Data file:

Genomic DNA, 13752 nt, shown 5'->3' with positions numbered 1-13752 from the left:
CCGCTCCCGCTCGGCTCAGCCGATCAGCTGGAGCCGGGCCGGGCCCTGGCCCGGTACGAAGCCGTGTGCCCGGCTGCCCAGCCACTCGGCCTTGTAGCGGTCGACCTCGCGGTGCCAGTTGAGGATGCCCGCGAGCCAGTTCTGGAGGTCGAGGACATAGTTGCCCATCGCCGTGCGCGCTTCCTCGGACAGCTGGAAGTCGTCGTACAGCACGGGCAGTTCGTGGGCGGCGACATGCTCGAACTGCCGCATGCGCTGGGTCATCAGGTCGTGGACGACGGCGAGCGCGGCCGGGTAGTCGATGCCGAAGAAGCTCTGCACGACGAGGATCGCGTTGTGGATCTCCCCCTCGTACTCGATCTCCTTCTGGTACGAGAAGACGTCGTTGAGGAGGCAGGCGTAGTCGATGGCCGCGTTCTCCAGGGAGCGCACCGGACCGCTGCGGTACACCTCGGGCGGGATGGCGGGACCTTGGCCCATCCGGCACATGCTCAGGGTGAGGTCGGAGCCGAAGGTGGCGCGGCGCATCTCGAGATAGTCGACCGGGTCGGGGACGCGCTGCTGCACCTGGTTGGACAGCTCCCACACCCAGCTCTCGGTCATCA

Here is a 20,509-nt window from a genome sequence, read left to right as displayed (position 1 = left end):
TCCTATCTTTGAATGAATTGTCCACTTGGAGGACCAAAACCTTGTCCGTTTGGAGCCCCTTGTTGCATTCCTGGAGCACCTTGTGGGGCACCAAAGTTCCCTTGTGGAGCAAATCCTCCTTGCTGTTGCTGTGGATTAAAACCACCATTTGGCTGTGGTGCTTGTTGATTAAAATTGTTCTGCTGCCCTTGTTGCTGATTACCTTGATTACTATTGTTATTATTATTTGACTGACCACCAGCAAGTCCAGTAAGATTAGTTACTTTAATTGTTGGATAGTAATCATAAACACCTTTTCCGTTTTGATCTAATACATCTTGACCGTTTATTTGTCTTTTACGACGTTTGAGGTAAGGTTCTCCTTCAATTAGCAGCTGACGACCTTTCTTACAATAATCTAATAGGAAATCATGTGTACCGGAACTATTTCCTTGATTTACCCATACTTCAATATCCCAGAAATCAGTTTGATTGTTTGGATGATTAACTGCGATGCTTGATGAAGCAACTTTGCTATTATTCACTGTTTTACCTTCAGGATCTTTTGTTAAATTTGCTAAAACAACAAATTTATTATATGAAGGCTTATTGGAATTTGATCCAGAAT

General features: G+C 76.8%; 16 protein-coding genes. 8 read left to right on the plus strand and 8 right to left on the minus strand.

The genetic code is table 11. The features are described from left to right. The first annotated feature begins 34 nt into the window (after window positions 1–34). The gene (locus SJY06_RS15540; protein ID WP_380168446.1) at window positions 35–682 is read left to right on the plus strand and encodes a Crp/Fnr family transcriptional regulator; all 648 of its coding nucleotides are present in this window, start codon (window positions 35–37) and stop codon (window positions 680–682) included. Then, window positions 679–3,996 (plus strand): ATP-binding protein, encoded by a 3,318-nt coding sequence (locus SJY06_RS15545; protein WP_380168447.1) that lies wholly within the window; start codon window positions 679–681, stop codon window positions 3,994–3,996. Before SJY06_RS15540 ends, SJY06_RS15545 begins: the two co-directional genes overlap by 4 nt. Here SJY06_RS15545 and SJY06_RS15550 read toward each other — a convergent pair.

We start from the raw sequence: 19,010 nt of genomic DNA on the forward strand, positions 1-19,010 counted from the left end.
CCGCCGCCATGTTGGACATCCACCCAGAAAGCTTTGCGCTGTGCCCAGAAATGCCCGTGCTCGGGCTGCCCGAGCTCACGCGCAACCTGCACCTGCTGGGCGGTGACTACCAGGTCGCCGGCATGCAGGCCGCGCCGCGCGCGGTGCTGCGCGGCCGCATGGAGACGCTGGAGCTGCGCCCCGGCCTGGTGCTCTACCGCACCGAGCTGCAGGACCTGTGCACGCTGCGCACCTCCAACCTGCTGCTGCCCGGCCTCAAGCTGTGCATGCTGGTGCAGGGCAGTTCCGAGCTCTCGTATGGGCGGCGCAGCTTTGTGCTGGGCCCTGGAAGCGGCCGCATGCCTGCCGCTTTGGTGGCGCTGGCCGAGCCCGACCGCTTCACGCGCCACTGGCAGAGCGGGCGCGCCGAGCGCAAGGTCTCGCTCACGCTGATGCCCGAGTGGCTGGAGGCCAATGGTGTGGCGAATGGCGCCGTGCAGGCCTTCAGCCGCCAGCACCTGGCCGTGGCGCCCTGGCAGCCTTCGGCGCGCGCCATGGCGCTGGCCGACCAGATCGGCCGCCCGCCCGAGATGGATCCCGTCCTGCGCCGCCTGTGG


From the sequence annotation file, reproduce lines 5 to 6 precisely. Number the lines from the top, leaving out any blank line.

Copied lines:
General features: G+C 76.8%; 16 protein-coding genes. 8 read left to right on the plus strand and 8 right to left on the minus strand.

The genetic code is table 11. The features are described from left to right. The first annotated feature begins 34 nt into the window (after window positions 1–34). The gene (locus SJY06_RS15540; protein ID WP_380168446.1) at window positions 35–682 is read left to right on the plus strand and encodes a Crp/Fnr family transcriptional regulator; all 648 of its coding nucleotides are present in this window, start codon (window positions 35–37) and stop codon (window positions 680–682) included. Then, window positions 679–3,996 (plus strand): ATP-binding protein, encoded by a 3,318-nt coding sequence (locus SJY06_RS15545; protein WP_380168447.1) that lies wholly within the window; start codon window positions 679–681, stop codon window positions 3,994–3,996. Before SJY06_RS15540 ends, SJY06_RS15545 begins: the two co-directional genes overlap by 4 nt. Here SJY06_RS15545 and SJY06_RS15550 read toward each other — a convergent pair.